‘On This Day’ is a commemorative article series. It is dedicated to specific events, matches, and occurrences in wrestling history. We revisit those key moments and look back at how they went down and what they meant to the wrestling industry. Dan Kroffat & Doug Furnas vs Tsuyoshi Kikuchi & Kenta Kobashi, is that match.
One of the greatest and most legendary tag team matches in history took place twenty-eight years ago today. Not only was it a perfect wrestling contest in which everything clicked. It also took place in front of one of the hottest crowds ever. Indeed, if you ever wanted to understand just how vital a live crowd is to pro wrestling, watch this match.
Kroffat & Furnas vs Kikuchi & Kobashi
A stereotype destroyed
Many North American wrestlers have wrestled in Japan over the decades. And many of those have described a collective behavior among the fans: the stereotype of the quiet Japanese audience. Whereas American audiences will make noise before, during, and after a match, their Japanese counterparts will not. As Chris Jericho put it:
“[Japanese fans are] quiet, respectfully watching. When you first go there you think, like, ‘Do I suck? Like, why is there no reaction whatsoever?’ They’ll start reacting when you do finishing, false moves at the end. But they’re respectfully watching because, to them, it’s a real craft. If you do, like, a nice hold, a technical little sequence, they’ll all clap. If I take you to the ropes and, you know, break, they’ll clap for you. Because that’s what you’re supposed to do. You are honorable, you follow the rules. Stuff that would never happen here [in North America]. ”
Thus, Japanese fans are much harder to impress. They rarely, if ever, go crazy, making tons of noise during a match. They watch wrestling matches as if they’re traditional sporting contests, focusing on athleticism and the execution of moves. A wrestler needs to bring their A-game if they wrestle in front of a Japanese audience. Those eagle-eyed fans will oversee everything and scrutinize every action. And even the slightest misstep won’t result in boos, but in a deafening silence later on in the match when they’re supposed to come alive.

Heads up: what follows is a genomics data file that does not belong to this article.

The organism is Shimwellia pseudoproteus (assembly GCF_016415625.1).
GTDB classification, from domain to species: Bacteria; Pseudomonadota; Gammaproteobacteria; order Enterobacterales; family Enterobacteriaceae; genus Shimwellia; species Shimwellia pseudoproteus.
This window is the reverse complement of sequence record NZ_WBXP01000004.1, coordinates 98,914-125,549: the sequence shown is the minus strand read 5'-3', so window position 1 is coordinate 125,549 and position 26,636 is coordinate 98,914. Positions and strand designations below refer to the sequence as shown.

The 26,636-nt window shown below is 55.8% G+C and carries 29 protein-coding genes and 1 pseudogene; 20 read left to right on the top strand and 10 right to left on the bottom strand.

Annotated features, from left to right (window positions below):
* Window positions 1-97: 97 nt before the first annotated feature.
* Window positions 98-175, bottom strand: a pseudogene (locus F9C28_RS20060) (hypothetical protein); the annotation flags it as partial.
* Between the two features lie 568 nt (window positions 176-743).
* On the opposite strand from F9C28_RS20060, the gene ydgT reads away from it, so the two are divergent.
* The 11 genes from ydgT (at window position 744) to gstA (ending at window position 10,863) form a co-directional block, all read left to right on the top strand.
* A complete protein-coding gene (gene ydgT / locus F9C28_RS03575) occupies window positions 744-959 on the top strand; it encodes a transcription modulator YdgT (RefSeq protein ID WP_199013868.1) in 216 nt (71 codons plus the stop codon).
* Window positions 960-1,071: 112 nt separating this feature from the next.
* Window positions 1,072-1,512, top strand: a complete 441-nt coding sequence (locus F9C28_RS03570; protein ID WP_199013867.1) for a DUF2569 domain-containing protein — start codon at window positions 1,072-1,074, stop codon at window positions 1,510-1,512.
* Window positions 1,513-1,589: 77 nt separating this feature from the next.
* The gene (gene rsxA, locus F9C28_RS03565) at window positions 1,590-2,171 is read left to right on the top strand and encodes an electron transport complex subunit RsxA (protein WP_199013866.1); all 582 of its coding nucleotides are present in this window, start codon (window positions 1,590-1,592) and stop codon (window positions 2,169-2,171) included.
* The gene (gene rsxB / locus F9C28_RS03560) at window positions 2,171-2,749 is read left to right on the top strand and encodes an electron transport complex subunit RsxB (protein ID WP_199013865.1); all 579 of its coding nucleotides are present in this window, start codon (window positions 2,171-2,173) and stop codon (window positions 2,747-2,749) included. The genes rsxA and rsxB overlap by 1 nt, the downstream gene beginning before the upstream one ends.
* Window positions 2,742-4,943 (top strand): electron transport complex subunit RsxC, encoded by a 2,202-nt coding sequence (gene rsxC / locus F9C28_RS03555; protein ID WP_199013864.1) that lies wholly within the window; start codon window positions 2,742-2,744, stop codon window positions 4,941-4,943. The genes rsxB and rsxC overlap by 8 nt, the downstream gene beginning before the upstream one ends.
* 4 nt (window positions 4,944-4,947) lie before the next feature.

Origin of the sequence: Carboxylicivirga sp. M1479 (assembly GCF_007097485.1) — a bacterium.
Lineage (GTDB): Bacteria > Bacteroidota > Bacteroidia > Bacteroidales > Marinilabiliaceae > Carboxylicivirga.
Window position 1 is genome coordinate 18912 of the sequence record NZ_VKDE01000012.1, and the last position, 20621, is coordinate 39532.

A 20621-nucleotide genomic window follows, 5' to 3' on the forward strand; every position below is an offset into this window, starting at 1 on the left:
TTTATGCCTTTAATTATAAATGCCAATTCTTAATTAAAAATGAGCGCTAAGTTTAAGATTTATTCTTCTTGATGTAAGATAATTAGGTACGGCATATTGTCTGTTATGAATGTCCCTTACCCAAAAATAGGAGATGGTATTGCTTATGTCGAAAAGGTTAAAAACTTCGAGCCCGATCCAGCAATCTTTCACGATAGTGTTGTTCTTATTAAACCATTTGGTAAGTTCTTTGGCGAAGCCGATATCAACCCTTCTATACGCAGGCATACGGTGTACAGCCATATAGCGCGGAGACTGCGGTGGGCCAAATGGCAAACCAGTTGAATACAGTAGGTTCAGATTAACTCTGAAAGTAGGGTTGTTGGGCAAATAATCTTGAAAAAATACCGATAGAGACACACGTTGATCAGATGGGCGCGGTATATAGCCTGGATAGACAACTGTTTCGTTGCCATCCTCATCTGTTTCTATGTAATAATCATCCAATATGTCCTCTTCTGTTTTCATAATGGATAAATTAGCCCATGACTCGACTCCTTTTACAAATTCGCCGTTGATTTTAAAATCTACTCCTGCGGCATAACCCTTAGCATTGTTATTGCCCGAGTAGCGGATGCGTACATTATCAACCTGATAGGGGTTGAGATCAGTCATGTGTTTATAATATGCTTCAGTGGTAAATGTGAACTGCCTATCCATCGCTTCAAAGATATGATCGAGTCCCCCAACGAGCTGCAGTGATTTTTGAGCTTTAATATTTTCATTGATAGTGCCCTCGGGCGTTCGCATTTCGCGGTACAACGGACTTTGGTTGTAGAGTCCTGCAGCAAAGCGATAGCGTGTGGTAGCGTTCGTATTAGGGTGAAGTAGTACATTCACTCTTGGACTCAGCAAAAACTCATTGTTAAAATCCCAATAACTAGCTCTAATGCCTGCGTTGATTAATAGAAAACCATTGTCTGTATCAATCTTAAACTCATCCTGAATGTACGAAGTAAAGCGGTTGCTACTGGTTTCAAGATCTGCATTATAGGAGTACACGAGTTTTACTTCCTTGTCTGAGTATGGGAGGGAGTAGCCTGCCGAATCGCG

That is why this match is such a rare gem. It takes the above stereotype and flips it on its head.
The big battle in Sendai
This match took place on April 25th, 1992 in the Japanese city of Sendai. Sendai happens to be Tsuyoshi Kikuchi’s hometown. He was wrestling in front of his home crowd, so the fans were more invested in seeing their boy win. His partner was Kenta Kobashi, who was a rising star in his own right. And their opponents were two bigger gaijins/foreigners. This match took place at a time when most non-Japanese wrestlers played the token ‘evil foreign invader’ gimmick that had been a staple of puroresu since its inception.
So not only were these fans excited to see tag team titles held by foreign menaces challenged by local Japanese wrestlers, but they were going to see their boy Kikuchi take on two opponents much larger than himself.
Kroffat & Furnas vs Kikuchi & Kobashi
A perfect example of working a crowd
The crowd in attendance was white-hot before the match even began, and all four wrestlers knew it. They knew how to make the most out of so little. For example, as the tag titles were shown, Kroffat approached Kobashi and Kikuchi and wagged his finger to both of them. He basically told them, “you’re not getting these.” That set the tone for the match because the fans booed him immediately.
The action started with Kroffat bitchslapping Kikuchi in the face. Neither he nor the fans liked that at all. Then Kikuchi exploded, elbowing the hell out of Furnas. Both the crowd and the commentator went nuts on this, and the commentator even recognized the ‘standing ovation’ the crowd was giving Kikuchi. And this all took place within the first minute of the match.